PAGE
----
Nurses and midwives during a training session at Kahama Hospital in Tanzania
In early May, the Tanzanian government discontinued all daily updates of COVID-19 infections and deaths, adopting a less restrictive approach to dealing with the virus.
At the time, 21 people had reportedly succumbed to the virus and more than 500 people had been infected. By the start of July, the government had declared the closure of 74 out of 85 designated COVID-19 facilities across the country, citing lack of patients.
While the government still enforces measures that discourage the spread of the virus such as social distancing, the wearing of face masks and placing a limit on crowds at social events, there is still a lack of information which leaves many health workers paranoid and vulnerable.
This is especially true for nurses and midwives who have to interact with diverse patients from different locations. That is why the Aga Khan University School of Nursing and Midwifery (AKU-SONAM) based in Tanzania has been carrying out a series of Continuous Professional Development (CPDs) training sessions, including one for maternity and child health professionals.
From July 7 through to July 10, 2020, Dr Kahabi Isangula, a senior instructor at AKU-SONAM and graduate of the Johns Hopkins Bloomberg School of Public Health held the first face-to-face training session at the Kahama Hospital for 22 nurses and midwives. Kahama is approximately 1,000 kilometres west of Dar es Salaam, close to the border with Burundi, another country that has adopted a less restrictive approach to handling the pandemic. The course was titled Maternal and new-born care in the context of COVID-19 and was based on guidelines from the World Health Organization (WHO) and the United Nations Population Fund (UNFPA).
“Nurses and midwives continue to be at the frontline fighting COVID-19 and form a critical aspect in response to disease outbreaks," explains Dr Kahabi “While they provide care to mothers and their babies in labour and delivery wards, nurses also serve as educators for the public and are crucial in disease prevention."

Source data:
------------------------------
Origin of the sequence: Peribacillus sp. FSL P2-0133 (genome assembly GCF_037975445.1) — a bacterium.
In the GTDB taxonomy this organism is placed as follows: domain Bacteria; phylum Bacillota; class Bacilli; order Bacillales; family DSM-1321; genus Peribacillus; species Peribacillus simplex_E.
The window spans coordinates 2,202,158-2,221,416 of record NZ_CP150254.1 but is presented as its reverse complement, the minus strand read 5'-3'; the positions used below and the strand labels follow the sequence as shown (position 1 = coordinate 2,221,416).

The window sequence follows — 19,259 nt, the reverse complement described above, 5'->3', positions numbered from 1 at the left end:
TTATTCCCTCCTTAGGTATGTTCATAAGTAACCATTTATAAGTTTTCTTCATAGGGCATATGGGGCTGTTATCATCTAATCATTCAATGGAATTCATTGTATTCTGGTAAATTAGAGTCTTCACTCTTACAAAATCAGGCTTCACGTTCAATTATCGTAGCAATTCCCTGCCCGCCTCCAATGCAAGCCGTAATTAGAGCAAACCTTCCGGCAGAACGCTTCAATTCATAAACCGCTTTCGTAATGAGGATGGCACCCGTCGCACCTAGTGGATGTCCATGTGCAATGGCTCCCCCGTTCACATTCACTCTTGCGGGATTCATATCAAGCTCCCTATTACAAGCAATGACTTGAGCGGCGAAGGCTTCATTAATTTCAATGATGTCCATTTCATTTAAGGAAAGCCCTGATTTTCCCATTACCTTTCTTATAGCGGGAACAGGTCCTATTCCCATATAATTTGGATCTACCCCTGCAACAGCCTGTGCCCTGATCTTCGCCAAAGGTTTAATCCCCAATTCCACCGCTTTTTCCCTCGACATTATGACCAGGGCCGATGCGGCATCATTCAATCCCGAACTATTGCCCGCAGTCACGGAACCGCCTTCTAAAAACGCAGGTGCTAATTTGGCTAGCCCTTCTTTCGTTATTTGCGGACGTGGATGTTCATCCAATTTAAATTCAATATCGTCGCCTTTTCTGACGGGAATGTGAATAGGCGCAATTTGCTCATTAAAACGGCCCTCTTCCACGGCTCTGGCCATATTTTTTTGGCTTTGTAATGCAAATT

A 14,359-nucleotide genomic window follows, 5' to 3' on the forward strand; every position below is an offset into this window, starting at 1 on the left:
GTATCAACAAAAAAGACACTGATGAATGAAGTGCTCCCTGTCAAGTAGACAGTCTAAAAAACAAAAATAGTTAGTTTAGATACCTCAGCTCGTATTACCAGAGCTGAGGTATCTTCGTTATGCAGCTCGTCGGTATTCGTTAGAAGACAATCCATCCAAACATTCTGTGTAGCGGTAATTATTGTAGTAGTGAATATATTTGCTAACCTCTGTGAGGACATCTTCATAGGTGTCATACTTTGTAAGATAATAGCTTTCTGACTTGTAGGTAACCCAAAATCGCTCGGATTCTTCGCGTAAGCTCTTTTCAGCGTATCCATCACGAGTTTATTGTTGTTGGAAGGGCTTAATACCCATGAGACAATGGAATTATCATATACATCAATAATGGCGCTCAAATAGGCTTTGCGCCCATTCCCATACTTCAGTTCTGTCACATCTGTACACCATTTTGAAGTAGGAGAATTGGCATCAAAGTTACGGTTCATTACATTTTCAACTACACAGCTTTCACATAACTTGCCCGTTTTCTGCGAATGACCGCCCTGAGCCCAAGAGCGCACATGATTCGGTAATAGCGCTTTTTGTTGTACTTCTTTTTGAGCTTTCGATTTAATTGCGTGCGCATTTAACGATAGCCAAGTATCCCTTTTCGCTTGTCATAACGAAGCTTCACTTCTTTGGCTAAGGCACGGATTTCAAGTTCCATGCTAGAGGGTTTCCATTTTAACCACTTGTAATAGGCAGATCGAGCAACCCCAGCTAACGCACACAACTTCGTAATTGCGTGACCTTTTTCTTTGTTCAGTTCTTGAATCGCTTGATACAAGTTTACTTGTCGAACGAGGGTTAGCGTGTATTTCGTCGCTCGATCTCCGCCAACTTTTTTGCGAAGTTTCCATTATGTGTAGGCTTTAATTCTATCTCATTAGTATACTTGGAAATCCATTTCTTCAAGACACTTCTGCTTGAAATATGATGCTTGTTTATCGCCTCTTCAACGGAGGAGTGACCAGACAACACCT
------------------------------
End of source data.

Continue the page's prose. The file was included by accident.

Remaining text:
He added: “Most nurses in Kahama appeared to be unaware of how to offer maternal and new-born care during COVID-19 at the beginning of the training. They had so many misconceptions about how to handle the virus." This proved to be true as one of the enrolled nurses at Kahama Hospital, Nikiza Ndenzako, shared: “I didn't know that the risk of COVID-19 among pregnant women is the same as that of the general population."
The course enabled participants to understand how the virus is transmitted, those who face the highest risk, how to care for women with COVID and those without, how to reorganise antenatal services during COVID-19, separation of the mother and her baby, managing visitors, handling routine vaccinations as well as specific COVID-19 preventive measures in maternal and new-born care. Due to the tough economic climate, Kahabi's team also provided participants with some transport allowance, refreshments, free face masks during the four-day training session as well as hand sanitisers.
For the practical part of the course, participants were taken to the Kahama Hospital's Reproductive and Child Health clinic as well as to the labour and delivery facility to offer recommendations on how care could be improved to meet the COVID-19 preventive measures they had just learned.
Several aspects about whether the virus can be transmitted in the uterus from the mother to the baby are yet to be clarified through research. A few studies, however, suggest that since this is the case with other deadly viruses such as HIV and zika, this could be the case with COVID-19 too. However, Kahabi focused on sharing information on the transmission of the virus during labour and delivery as well as through breastfeeding. He urged the maternal and child health workers to be vigilant in separating the mothers and babies effectively, wearing personal protective equipment, patient isolation as well as maintaining a well-sanitised environment to ensure that droplets do not survive on surfaces.
Commenting on the course, enrolled nurse, Nikiza Ndenzako said: “Now I know that infection commonly occurs through droplets in the process of caring for the new-born, for example during breastfeeding. This should be done with protective gear such as face masks."
Another participant, Binti Mnyone, a nurse at the Isagehe Dispensary, reflected: “I had not received any training on how to offer maternal and new-born care during COVID-19 since the outbreak in Tanzania. But now, I can confidently offer care without fear because I gained a great deal of knowledge and skills through this training."
This was the first training session since the government enforced restrictions on public gatherings, so Kahabi and the CPD team had to be very strict about how many people they hosted. “We had to lock a few people out, but we promised to hold another one for them. We intend to train 60 nurses and midwives in Shinyanga and 60 in Kahama on maternal and child health," said Kahabi at the end of a rigorous four days.